Chena River State Recreation Area

When you think of outdoor adventures in Alaska, what springs to mind? Vast wildernesses? Cold nights? Remote trails? Certainly, these conditions require a fair amount of outdoor experience. But this isn’t to say that adventures in the USA’s northernmost state are only for the ultra-intrepid; there are stunning sites for all ages, abilities, and fitness levels. The Chena River State Recreation Area is one such example, offering not just hiking, but a variety of outdoor activities for everyone to enjoy.

Located just 26 miles east of Fairbanks, this remarkable nature reserve offers everything from hiking to skiing, and fishing to aurora viewing. With comfortable camping and abundant wildlife, the Chena River State Recreation Area is a standout destination for families that love the outdoors. Here’s what you need to know to plan your trip.

Planning your trip to the Chena River State Recreation Area 

Getting There

Fairbanks is Alaska’s second-largest airport, so completing the first leg of your journey is straightforward. Once you arrive in Fairbanks, the park is just a short drive from the city, between mile 26 and mile 51 on Chena Hot Springs Road.

Where to Stay

Chena River State Recreation Area has three campgrounds to accommodate all comfort levels and preferences. Visitors have a choice of three official campgrounds, all of which offer space for RVs and tents: Rosehip Campground (milepost 27), Granite Tors Trail Campground (milepost 39), and Red Squirrel Campground and Picnic Area (milepost 43).

There are also eight public-use cabins that visitors can reserve ahead of time and two first-come, first-served cabins on the Granite Tors and Chena Dome Trails.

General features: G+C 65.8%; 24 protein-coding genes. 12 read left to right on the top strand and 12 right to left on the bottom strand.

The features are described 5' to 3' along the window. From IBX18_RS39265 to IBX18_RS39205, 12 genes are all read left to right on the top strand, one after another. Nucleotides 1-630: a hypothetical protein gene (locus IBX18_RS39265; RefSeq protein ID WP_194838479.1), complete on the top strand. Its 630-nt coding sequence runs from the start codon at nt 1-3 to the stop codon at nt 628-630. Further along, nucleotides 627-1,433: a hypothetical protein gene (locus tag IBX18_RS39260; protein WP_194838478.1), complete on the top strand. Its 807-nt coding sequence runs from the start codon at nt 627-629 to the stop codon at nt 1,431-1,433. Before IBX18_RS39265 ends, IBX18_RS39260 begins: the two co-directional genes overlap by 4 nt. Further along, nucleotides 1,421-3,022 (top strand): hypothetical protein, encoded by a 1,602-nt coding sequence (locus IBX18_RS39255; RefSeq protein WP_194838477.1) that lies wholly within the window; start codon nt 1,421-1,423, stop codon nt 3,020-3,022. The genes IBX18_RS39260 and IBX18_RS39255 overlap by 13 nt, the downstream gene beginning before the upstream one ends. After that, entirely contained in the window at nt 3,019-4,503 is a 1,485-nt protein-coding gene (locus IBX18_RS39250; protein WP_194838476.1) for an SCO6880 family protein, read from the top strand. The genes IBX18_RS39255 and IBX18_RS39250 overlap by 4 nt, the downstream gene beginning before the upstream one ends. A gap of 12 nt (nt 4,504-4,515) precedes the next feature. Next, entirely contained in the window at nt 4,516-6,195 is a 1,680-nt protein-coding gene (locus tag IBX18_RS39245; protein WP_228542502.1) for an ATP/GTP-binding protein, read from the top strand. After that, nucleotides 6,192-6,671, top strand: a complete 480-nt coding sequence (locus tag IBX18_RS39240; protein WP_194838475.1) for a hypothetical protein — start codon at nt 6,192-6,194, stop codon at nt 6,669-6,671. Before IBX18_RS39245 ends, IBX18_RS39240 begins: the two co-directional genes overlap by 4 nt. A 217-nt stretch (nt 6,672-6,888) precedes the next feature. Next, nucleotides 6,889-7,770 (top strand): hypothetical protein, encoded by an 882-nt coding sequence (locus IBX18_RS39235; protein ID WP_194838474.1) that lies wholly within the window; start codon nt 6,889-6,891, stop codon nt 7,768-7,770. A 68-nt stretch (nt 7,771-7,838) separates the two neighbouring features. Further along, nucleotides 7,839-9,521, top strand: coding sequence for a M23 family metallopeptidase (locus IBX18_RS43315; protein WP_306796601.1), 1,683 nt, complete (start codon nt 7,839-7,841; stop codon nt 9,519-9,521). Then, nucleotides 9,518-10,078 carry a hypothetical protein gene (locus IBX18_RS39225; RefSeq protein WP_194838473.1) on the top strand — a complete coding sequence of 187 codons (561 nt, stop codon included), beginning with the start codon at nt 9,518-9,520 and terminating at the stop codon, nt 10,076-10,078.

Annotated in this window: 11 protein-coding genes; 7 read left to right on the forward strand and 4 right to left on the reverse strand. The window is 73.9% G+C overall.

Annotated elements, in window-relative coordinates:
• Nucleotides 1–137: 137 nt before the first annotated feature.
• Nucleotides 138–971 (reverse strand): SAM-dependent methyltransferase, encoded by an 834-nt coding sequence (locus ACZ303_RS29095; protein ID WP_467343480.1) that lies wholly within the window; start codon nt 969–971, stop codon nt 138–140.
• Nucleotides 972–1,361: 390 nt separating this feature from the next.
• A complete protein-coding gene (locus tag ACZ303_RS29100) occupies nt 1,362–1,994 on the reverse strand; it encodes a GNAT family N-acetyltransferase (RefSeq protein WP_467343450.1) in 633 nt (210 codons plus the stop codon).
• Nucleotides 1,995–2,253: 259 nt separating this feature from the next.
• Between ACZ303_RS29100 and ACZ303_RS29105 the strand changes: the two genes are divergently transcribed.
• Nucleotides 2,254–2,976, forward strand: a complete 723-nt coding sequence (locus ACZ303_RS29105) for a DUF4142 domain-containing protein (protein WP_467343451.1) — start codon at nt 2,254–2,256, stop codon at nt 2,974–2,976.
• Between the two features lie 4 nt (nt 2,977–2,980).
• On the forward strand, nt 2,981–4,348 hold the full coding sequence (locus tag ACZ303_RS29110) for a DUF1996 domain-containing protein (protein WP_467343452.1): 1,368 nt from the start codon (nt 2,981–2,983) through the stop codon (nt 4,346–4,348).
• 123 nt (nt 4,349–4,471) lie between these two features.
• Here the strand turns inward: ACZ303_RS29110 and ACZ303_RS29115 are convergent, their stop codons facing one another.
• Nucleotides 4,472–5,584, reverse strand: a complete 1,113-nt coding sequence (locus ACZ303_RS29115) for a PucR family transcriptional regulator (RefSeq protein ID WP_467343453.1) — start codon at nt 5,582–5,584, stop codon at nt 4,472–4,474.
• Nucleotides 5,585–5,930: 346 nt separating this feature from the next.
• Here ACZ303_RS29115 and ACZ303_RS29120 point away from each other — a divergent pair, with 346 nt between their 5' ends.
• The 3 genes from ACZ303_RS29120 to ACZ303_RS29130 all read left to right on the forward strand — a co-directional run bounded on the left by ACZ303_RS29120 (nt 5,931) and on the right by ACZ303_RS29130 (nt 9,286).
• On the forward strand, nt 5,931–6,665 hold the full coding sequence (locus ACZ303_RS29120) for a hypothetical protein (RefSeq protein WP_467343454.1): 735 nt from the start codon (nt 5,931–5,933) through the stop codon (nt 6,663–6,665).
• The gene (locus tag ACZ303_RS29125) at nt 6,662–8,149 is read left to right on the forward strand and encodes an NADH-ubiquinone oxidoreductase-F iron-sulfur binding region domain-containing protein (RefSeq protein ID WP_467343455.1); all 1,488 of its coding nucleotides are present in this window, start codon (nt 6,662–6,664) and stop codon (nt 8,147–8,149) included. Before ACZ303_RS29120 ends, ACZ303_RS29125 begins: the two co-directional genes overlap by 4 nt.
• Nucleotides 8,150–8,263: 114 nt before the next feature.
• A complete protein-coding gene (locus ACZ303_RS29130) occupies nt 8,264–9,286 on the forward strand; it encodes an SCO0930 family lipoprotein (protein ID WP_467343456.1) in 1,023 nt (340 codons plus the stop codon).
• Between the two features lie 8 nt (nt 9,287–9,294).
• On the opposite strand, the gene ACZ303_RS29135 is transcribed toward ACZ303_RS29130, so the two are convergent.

A woman fly fishing along a riverThings to Do

As suggested by the name, the Chena River offers some of the park’s main events, including kayaking, canoeing, and fishing along its channel. The Chena River State Recreation Area is also famed for its catch-and-release Arctic grayling fishing and road-accessible ponds stocked with rainbow trout and Arctic grayling.

Chena River State Recreation Area is a crowd-pleaser due to its wide variety of hiking trail lengths and difficulties. The park’s 397-square-mile territory offers well-marked trails ranging from a few miles to multi-day hikes, including the 3.5-mile loop that leads to Angel Rocks or the Chena Dome Trail, a 30-mile round trip that follows the ridges around the Angel Creek drainage area.

The park also offers activities year-round. For winter travelers, the Chena River State Recreation area is popular for cross-country skiing, snowshoeing, and snowmobiling. 

A bull moose standing in a pondThings to See

The waters of the Chena River are surrounded by a breathtaking backdrop of rolling hills and Arctic tundra. This landscape is home to a wealth of wildlife, including grouse, beavers, foxes, and moose. Visitors have also reported eagles soaring overhead and hoary marmots, pikas, and ptarmigans in the undergrowth. Although rare, it’s also possible to see black and brown bears grazing on the berries in the hills.

Aurora Borealis

The Chena River State Recreation Area also offers one of Alaska's most magical nighttime spectacles—the aurora borealis. Nestled away from city lights, its location just a stone's throw east of Fairbanks makes it an ideal spot for viewing the northern lights. The best times to catch this natural wonder are from late August to early April when the skies are darkest. Visitors are encouraged to check local aurora forecasts before their trip and consider overnight stays in the area's cabins or campgrounds to maximize their chances of witnessing this breathtaking phenomenon.

For entry-level Alaska travelers or experienced outdoor adventurers, the Chena River State Recreation Area is a Fairbanks favorite. The rest of your adventure lies ahead!

Sunset over trees and a frozen pond in winter